I was half-way there when I glanced at the clock on the dashboard of my car. I expected it to be about 9 o’clock. But it wasn’t. It was only 6:37 a.m. Even this early riser was surprised.      

Blog pick of the day.

Blog pick of the day.

Bean Pat: Go where the trail takes you http://tinyurl.com/ojcmqbx I loved my four-wheel ride with Monica Devine on this trail. But then I’ve never been one to worry about my nails anyway.

Early Morning Thoughts

             “Yosemite Valley, to me, is always a sunrise, a glitter of green and golden wonder in a vase edifice of stone and space.” – Ansel Adams

Yosemite waterfall. -- Photo by Pat Bean

Yosemite waterfall. — Photo by Pat Bean

Happy Birthday Yosemite

            I woke this morning just after 5 o’clock. It was beautiful and cool outside, with nary a hint that today’s high here in the Sonoran Desert would top 100 by several degrees. So I decided to take my canine companion, Pepper, to the dog park for a romp.

The Grizzly Giant -- National Park Service photo

The Grizzly Giant — National Park Service photo

On the three-mile drive there, I listened to NPR on my car radio, and learned that Yosemite is celebrating its 150th birthday. As the story goes, a photo of “The Grizzly Giant,” a Sequoia tree that is as tall as the Leaning Tower of Pisa, but with a greater lean, was shown to President Abe Lincoln.     Greatly impressed with the photos he saw, he took time out from the heartache and bloodshed of the Civil War to declare Yosemite Valley the first federally protected wilderness area.

I guess Old Abe was a tree hugger – just like me. That’s nice to know.

Bean Pat: You can read all about Yosemite’s birthday celebration here. http://tinyurl.com/ofh92d2

The Right Attitude

            “A positive attitude may not solve all your problems, but it will annoy enough people to make it worth the effort.” – Herm Albright

Perhaps I also like to watch Survivor and American Ninja Warrior because I'm a bit of an adrenalin junkie who can imagine herself as one of the participants. Which is why it was such a thrill for me to go for a hot air balloon ride over the Serengeti.

Perhaps I also like to watch Survivor and American Ninja Warrior because I’m a bit of an adrenalin junkie who can imagine herself as one of the participants. Which is why it was such a thrill for me to go for a hot air balloon ride over the Serengeti.

An Aha Moment

I don’t have a TV, which is fine with me. The few programs I want to watch (Survivor, Amazing Race and NCIS, primarily), I can get on my computer.

Thankfully, these days I can get just as much of an adrenalin high from simply watching birds and butterflies.  -- Photo by Pat Bean

Thankfully, these days I can get just as much of an adrenalin high from simply watching birds and butterflies. — Photo by Pat Bean

But this past week, while I was house sitting three dogs, two cats and two fish, at my daughter’s house while she and her family went on vacation, I found myself plunked down much too often in front of their big-screen monster.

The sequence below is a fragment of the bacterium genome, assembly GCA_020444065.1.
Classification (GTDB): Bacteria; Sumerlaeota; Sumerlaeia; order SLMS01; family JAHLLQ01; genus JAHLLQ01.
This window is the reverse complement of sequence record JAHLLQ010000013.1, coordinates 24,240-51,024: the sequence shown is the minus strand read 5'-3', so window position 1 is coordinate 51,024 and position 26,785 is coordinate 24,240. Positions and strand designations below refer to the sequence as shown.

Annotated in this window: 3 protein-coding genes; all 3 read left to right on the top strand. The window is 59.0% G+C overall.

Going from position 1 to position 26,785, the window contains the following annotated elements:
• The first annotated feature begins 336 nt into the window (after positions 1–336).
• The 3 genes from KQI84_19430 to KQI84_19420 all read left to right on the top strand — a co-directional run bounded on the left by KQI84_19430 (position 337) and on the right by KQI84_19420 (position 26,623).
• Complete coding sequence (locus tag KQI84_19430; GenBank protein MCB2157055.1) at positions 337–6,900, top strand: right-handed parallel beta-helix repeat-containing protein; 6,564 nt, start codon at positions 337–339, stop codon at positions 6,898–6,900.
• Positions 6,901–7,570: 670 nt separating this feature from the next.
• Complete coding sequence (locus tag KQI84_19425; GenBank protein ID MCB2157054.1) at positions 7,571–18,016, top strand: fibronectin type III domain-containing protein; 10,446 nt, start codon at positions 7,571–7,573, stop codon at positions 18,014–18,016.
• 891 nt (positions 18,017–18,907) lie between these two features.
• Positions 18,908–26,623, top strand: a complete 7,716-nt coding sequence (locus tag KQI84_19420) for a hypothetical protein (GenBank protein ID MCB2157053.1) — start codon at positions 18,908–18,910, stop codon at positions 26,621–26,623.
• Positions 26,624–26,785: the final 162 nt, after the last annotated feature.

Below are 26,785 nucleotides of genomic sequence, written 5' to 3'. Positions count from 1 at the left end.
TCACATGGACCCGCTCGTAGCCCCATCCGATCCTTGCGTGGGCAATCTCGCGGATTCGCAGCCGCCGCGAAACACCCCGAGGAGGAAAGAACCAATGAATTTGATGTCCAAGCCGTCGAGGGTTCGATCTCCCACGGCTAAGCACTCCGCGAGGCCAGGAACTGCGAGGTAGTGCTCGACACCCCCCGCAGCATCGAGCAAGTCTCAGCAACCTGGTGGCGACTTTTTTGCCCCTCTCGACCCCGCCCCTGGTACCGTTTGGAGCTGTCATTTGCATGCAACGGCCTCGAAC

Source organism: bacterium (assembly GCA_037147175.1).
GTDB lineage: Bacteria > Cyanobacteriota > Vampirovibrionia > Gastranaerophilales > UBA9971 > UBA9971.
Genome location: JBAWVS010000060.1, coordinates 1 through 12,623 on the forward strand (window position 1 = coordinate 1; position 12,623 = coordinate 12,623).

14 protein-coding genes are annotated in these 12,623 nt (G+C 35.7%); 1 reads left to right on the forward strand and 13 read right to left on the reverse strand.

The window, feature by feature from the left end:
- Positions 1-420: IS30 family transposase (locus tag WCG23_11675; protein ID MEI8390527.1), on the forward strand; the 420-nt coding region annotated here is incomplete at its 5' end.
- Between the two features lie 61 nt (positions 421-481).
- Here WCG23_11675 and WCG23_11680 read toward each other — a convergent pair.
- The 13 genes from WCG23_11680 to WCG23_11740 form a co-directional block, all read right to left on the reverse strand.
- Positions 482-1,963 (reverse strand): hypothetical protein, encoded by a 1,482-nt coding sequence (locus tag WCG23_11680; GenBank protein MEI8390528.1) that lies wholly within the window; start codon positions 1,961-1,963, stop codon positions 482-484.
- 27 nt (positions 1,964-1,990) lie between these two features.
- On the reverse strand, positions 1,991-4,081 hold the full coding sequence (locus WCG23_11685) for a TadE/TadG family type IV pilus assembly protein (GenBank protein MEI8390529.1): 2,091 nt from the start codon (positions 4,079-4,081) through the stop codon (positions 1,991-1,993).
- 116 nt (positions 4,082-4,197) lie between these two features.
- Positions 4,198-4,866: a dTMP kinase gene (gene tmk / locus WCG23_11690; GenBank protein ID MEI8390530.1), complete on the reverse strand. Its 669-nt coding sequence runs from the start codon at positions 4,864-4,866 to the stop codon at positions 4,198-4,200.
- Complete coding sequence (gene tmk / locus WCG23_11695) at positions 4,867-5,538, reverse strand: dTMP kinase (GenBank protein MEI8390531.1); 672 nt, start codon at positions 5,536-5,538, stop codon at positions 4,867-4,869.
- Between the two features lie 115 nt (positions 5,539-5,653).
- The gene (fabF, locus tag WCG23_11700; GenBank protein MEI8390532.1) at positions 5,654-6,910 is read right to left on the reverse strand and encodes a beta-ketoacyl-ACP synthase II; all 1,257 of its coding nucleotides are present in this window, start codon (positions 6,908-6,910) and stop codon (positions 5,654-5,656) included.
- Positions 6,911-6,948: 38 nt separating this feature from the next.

I was amazed at both how many channels they had, and how few programs – after my marathon NCIS day – on television that were worth watching. My channel surfing ended when I clicked on a program called American Ninja Warrior. Fortunately the actual program, and not the endless commercials, was showing or I would have just kept clicking.

I hate violence and would have assumed that this was what the show was all about. It wasn’t. It simply involved a very difficult obstacle course that hundreds of athletes were attempting to complete. More failed than made it.

But almost without exception, those who tried were cheered by all, even their opponents, and those who failed smiled and said, “I’ll be back next year.”

And with those last words, I finally understood my attraction to such television programs as Survivor, of which I’ve long been a fan despite it being a game that encourages lying and deceit as part of the game. It’s the contestants who pick themselves up and continue onward, even when there is little to no hope, that I find so compelling.

I love that attitude. It is one writers who get rejection slips – and believe me I’ve had a ton of them – must have to keep going.

Bean Pat:  Zoo Stroll http://tinyurl.com/ldnf7y2 Take an armchair stroll through Smithsonian National Zoological Park.

Sara and Nevada

“A book is a magical thing that lets you travel to far-away places without ever leaving your chair.” – Katrina Mayer

Yosemite's Half Dome, which Nevada Barr wrote about in "High Country."

Yosemite’s Half Dome, which Nevada Barr wrote about in “High Country.” — Photo by Pat Bean

When a Travel Book is Not about Travel

As a person with wanderlust in her soul, I find that on any list – and there are many – of the best travel books, I’ve read almost every one. And if I haven’t, give me a year and I usually will have.